The doctor elaborates further: “There is no threshold for acceptable use of alcohol. If you don’t drink alcohol, there is no need to start drinking it. Moderation in alcohol use means that drinking does not make you drunk (or drunk), and you drink no more than 1 drink per day if you are a woman and no more than 2 if you are a man.
One drink is defined as 12 ounces (350 milliliters) of beer, 5 ounces (150 milliliters) of wine, or 1.5 ounces (45 milliliters) of spirits.”

Dr. Puneet Dwevedi, Chief Mental Health and Behavioral Science, Artemis Hospital Gurugram further adds, “
Although various dietary recommendations may be there from one to two drinks per day, the problem is that over a period of time the same one to two drinks will not be sufficient, so the person has to increase the amount of alcohol to get the same. the amount of joy. That is where this standard dose of recommended drinking will not be the right way to understand whether it is permissible or not.”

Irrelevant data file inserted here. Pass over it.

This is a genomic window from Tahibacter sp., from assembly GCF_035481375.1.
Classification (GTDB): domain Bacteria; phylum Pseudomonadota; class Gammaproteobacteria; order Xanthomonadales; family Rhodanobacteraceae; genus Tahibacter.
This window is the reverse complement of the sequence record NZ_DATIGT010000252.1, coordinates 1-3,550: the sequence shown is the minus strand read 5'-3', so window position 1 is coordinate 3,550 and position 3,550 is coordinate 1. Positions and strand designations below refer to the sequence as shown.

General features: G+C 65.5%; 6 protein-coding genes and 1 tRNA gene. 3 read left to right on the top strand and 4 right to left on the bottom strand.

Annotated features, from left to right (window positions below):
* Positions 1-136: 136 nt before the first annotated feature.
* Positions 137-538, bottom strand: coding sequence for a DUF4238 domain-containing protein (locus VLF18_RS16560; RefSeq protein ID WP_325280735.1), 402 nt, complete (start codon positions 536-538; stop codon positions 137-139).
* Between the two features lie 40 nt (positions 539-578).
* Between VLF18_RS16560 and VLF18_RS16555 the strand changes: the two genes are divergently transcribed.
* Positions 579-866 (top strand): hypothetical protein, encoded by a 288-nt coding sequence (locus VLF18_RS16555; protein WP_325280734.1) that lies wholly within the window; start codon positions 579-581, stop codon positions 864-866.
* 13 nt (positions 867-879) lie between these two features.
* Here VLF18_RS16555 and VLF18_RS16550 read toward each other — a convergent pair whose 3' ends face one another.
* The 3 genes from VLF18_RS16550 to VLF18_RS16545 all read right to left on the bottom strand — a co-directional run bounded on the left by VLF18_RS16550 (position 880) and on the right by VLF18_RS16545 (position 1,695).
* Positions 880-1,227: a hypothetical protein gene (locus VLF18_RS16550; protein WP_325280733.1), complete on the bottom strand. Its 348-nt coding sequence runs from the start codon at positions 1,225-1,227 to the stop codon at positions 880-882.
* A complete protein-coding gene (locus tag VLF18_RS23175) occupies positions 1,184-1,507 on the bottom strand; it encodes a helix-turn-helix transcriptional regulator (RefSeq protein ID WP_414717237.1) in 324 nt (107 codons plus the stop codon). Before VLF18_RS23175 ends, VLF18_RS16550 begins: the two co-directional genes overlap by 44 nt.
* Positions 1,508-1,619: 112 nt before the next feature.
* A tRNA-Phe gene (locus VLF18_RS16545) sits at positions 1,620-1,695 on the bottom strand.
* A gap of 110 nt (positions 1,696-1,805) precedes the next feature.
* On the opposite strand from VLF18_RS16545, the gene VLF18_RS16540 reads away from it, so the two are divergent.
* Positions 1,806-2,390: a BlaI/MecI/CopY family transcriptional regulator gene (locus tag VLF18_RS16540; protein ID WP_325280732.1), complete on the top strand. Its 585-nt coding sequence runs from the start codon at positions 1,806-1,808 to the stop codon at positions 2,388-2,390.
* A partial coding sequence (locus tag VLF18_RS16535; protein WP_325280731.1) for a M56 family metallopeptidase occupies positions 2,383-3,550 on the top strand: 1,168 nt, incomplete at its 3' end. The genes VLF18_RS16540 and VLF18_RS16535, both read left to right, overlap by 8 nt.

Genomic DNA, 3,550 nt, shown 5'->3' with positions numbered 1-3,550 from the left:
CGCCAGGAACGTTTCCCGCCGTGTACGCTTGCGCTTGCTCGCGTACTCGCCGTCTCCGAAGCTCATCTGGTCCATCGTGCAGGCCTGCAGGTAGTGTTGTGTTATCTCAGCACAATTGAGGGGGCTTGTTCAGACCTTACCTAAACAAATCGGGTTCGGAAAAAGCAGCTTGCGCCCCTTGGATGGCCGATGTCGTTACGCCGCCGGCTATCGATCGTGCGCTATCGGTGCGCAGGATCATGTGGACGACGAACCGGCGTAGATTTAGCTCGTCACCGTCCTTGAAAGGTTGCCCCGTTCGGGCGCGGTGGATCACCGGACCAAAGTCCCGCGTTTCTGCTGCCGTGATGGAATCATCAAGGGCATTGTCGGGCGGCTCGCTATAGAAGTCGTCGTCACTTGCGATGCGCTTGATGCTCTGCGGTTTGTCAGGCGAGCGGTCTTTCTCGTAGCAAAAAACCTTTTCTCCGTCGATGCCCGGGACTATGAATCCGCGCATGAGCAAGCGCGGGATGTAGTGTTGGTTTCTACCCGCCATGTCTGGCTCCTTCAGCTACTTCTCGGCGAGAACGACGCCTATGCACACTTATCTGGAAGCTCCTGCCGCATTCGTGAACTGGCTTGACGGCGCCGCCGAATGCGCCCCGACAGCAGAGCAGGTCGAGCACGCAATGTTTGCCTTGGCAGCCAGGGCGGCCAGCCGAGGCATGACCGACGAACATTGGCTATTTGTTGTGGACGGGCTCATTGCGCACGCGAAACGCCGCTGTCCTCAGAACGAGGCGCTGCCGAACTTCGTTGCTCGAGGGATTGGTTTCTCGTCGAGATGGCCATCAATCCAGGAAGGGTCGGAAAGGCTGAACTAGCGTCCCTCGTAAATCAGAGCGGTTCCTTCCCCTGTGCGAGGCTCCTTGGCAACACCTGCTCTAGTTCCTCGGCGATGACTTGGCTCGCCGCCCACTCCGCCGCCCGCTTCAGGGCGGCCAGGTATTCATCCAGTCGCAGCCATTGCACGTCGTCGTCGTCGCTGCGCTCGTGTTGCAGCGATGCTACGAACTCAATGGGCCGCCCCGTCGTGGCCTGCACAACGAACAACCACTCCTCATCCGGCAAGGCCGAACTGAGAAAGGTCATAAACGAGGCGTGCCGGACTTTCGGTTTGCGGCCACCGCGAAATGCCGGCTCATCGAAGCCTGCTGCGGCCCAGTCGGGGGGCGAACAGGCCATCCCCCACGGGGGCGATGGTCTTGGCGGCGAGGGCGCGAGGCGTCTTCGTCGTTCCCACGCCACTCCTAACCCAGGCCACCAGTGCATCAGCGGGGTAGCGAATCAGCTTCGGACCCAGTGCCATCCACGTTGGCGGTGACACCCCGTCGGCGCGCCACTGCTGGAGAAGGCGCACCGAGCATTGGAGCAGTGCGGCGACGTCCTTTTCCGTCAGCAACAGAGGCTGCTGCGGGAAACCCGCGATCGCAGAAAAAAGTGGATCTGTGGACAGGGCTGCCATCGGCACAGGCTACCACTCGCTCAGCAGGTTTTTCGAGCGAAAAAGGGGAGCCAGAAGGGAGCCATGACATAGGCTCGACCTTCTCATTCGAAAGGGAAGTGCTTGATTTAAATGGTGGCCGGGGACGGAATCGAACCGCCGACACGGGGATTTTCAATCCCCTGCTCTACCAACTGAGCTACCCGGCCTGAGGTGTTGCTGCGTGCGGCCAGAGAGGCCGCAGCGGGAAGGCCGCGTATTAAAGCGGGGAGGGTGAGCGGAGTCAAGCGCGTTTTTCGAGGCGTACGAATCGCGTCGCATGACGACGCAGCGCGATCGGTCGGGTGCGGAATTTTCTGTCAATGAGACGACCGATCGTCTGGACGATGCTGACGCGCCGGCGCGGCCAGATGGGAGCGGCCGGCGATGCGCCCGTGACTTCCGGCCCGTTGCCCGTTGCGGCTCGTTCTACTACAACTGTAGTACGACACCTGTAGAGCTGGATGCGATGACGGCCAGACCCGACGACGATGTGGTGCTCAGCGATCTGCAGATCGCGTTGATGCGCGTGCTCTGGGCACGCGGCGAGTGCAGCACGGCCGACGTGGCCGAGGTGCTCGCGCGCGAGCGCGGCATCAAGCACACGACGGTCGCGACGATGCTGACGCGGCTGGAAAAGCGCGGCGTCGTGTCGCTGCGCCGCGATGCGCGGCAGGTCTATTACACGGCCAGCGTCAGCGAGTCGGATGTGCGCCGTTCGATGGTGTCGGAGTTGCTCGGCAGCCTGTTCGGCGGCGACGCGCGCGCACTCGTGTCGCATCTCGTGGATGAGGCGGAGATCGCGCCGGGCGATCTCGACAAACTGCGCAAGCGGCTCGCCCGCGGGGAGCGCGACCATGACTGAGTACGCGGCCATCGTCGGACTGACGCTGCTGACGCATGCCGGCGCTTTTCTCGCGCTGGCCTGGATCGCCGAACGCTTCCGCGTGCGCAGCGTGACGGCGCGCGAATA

We all know the bad effects alcohol has on the liver. Dr Gopalakrishna shares, “Early effects on the liver can be fatty liver which can progress to cirrhosis of the liver. It can also affect other organs in the body. Drinkers can also experience a number of social harms, including family disruption, problems at the workplace and financial problems.”

Signs of alcoholism

Dr. Dwevedi shares clear diagnostic criteria for alcohol abuse

1) Alcohol is taken in larger quantities or over a longer period than intended,

2) Persistent desire or unsuccessful attempt to cut down or control alcohol use